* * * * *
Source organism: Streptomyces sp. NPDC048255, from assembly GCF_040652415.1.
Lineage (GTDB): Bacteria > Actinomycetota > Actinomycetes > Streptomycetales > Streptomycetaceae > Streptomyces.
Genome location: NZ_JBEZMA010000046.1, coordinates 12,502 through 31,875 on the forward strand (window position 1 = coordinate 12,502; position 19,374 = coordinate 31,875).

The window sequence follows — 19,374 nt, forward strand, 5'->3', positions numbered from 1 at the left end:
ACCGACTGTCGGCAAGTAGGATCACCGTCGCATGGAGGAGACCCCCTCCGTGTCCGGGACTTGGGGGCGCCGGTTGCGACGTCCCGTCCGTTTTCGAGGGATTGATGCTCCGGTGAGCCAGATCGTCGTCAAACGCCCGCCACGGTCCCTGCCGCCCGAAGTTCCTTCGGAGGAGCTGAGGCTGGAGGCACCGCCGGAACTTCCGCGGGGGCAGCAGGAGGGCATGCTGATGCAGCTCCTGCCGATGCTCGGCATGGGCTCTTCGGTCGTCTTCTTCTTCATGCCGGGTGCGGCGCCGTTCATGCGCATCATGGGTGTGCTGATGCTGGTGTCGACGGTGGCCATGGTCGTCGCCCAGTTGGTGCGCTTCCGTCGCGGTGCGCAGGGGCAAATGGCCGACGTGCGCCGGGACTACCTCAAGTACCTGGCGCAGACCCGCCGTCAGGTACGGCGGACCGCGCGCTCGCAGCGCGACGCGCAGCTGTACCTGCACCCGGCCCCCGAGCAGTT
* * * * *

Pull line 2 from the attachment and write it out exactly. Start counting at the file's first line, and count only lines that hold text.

Lineage (GTDB): Bacteria > Actinomycetota > Actinomycetes > Streptomycetales > Streptomycetaceae > Streptomyces.